The concept of using geometry to perform quantum computation was proposed several years ago and first geometric quantum logic operations have been demonstrated in nuclear magnetic resonance as well as ion trap setups only shortly after. It has also been shown theoretically that any arbitrary computation can be built from one and two-qubit holonomic operations. Geometrical quantum computation may have particular advantages. It is very flexibly customizable since many paths are possible, and even more importantly it may show an enhanced robustness to noise and errors, which constitutes the limiting factor of all experimental attempts to create a quantum computer so far.
The Quantum Device Lab at ETH Zurich (see Figure 2) works on the realization of a quantum information processor with superconducting circuits fabricated on a microchip in a scheme called circuit QED (circuit quantum electrodynamics). The qubit is realized as a small electronic circuit made from Aluminum (see Figure 1). In this circuit the number of electrons in a small rectangular box, called the island, can be controlled one by one with electric and magnetic fields to realize the qubit states '0' and '1' or any superposition of the two possibilities. As the number of charges on the island can be made stable for long times it is possible to manipulate the information stored this way using high frequency microwave signals applied to the circuit. In fact using these techniques, one can induce a subtle change in the qubit that is equivalent to the geometric angle occurring when taking a vector along a closed path on a curved surface, as shown in Figure 1. This subtle change is known as geometric phase, or in this special case Berry's phase. Since in quantum information theory the phase of a state is an important ingredient of its actual information content, it is possible to use the demonstrated controlled phase changes to realize logic gates in a superconducting quantum computer.
Figure 2 (high res version): The team of scientists at ETH Zurich having performed the experiments (from right: Andreas Wallraff, Johannes Fink, Romeo Bianchetti; missing Peter Leek and Martin Goeppl) and their apparatus, consisting of a dilution refrigerator (seen in the background in blue) cooling their superconducting circuits to temperatures of 0.02 K - close to absolute zero - and microwave control hardware (seen on the right) used to control and measure the circuits.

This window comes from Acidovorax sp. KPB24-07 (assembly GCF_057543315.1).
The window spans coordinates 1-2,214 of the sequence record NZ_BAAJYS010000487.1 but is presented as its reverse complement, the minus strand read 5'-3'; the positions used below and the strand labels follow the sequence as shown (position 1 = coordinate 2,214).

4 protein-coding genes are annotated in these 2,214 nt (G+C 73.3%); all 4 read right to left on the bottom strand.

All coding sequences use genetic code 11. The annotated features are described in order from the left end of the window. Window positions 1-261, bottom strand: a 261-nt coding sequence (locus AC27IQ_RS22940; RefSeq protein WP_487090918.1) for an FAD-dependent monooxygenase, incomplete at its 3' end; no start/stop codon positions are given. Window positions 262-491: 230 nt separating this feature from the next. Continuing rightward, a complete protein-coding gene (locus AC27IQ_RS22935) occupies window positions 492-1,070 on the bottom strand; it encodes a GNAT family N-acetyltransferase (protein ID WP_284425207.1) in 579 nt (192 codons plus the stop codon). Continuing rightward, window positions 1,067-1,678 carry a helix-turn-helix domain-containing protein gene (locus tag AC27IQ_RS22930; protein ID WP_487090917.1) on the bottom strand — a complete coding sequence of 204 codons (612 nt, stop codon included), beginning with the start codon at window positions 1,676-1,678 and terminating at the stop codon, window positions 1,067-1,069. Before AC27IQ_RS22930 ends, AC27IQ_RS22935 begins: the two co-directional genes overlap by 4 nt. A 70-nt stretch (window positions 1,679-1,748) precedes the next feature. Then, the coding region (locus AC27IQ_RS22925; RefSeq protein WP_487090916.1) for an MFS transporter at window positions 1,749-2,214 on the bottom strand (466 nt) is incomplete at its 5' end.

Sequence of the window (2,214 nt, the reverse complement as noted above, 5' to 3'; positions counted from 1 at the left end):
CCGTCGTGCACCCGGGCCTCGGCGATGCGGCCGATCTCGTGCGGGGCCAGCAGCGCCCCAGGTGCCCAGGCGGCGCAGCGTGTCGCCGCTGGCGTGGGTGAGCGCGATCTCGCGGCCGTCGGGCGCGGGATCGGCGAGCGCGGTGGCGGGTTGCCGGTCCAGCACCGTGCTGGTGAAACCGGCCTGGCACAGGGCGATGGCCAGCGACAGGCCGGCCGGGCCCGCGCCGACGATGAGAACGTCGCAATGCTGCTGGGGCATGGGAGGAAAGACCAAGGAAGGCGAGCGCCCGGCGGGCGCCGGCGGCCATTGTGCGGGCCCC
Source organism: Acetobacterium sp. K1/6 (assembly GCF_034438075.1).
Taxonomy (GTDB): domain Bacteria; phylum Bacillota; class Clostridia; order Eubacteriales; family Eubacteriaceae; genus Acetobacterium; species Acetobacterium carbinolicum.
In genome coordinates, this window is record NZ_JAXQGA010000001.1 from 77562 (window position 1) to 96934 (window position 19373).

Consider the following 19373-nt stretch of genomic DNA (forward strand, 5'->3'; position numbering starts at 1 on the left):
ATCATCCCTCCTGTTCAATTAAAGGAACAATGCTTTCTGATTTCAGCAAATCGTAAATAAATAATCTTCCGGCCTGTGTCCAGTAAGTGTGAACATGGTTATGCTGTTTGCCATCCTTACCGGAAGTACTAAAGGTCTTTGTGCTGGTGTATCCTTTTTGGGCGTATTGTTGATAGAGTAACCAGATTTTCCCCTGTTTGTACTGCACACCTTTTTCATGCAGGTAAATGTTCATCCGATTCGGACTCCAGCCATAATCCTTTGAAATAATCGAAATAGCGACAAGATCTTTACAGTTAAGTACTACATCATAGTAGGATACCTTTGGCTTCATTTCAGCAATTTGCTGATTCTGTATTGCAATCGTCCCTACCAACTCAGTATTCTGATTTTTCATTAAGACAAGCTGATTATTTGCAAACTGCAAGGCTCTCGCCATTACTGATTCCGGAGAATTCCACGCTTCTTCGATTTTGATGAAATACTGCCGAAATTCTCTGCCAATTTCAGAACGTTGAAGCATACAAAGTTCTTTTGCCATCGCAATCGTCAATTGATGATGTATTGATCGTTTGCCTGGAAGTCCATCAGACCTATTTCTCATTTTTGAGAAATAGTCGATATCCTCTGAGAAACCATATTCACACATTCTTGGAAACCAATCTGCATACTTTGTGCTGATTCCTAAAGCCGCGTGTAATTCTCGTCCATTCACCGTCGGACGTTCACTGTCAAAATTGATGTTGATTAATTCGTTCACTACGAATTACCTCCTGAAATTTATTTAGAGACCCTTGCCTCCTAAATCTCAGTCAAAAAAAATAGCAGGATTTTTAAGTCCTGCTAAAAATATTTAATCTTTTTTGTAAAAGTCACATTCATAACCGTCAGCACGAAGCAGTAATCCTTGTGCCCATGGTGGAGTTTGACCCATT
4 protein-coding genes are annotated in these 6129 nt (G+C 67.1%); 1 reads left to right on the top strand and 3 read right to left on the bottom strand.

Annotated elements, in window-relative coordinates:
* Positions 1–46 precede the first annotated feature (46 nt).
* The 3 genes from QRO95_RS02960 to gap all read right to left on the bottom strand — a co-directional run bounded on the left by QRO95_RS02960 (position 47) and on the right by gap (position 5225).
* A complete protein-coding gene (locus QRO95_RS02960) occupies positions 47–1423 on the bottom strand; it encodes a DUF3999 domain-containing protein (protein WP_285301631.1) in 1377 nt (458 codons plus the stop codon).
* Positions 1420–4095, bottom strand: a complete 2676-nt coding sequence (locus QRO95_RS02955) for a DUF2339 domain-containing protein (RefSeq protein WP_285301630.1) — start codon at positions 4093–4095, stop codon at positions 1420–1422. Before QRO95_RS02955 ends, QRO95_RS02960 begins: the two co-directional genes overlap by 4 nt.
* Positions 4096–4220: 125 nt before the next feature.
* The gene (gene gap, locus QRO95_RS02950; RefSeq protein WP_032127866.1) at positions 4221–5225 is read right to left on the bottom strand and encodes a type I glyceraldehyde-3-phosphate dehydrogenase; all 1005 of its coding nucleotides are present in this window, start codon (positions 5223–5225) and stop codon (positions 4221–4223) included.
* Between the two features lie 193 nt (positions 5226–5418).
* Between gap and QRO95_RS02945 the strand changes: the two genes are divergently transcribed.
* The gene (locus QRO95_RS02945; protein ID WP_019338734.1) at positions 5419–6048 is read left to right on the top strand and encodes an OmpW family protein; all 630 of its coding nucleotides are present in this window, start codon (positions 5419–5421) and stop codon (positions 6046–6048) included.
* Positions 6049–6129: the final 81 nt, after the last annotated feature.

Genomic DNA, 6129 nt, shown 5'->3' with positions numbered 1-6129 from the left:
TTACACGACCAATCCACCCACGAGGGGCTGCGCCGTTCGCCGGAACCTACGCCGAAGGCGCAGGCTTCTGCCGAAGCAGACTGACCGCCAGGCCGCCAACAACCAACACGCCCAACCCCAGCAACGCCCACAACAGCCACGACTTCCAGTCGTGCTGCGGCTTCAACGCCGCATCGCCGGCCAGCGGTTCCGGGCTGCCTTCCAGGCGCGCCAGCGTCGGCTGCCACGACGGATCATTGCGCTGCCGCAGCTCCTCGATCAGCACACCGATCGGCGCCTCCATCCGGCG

While some microscopic objects such as atoms and photons inherently behave quantum mechanical, in an electrical circuit one has to make some effort in order to be able to observe a subtle quantum effect such as the Berry phase. First the lifetime of a generated quantum state, has to be long enough to controllably manipulate it in a geometric fashion before it has been irreversibly corrupted. In the experiments performed at ETH Zurich, this is achieved by protecting the quantum electrical circuit from environmental noise using high quality resonator acting as a very effective filter. This trick together with careful chip design and fabrication of the circuits enabled experiments with coherence times among the largest ever observed in solid state based qubits. Many technical challenges were met in the reported experiment. Due to the small energy difference of the states representing '0' and '1' in the qubit circuit, ultra low operating temperatures of 0.02 degree above the absolute zero of temperature are necessary. This task is accomplished using a dilution refrigerator, equipped with ultra low noise and GHz frequency electronics which enables the experimenters to read-out the state of their qubits using individual microwave photons requiring them to detect extremely low powers of about 10-17 Watt. In comparison, a cell phone emits about 1023 (100 000 000 000 000 000 000 000) photons per seconds.
The big advantage of solid state approaches to quantum computing is the fact that as soon as the underlying physics is well understood and robust fabrication processes are developed, it should be straightforward to scale the circuits up to more and more qubits; a benefit most competing technologies do not share currently. While a collaborating group at Yale University who works with similar devices have recently demonstrated the coherent transfer of quantum information between two distant qubits mediated just by a single microwave photon, (recently featured on the cover of Nature) the ETH team has now contributed another milestone - the first observation of a geometric operation in any solid state based qubit.
J.M. Fink, P.J. Leek, A. Blais, A. Wallraff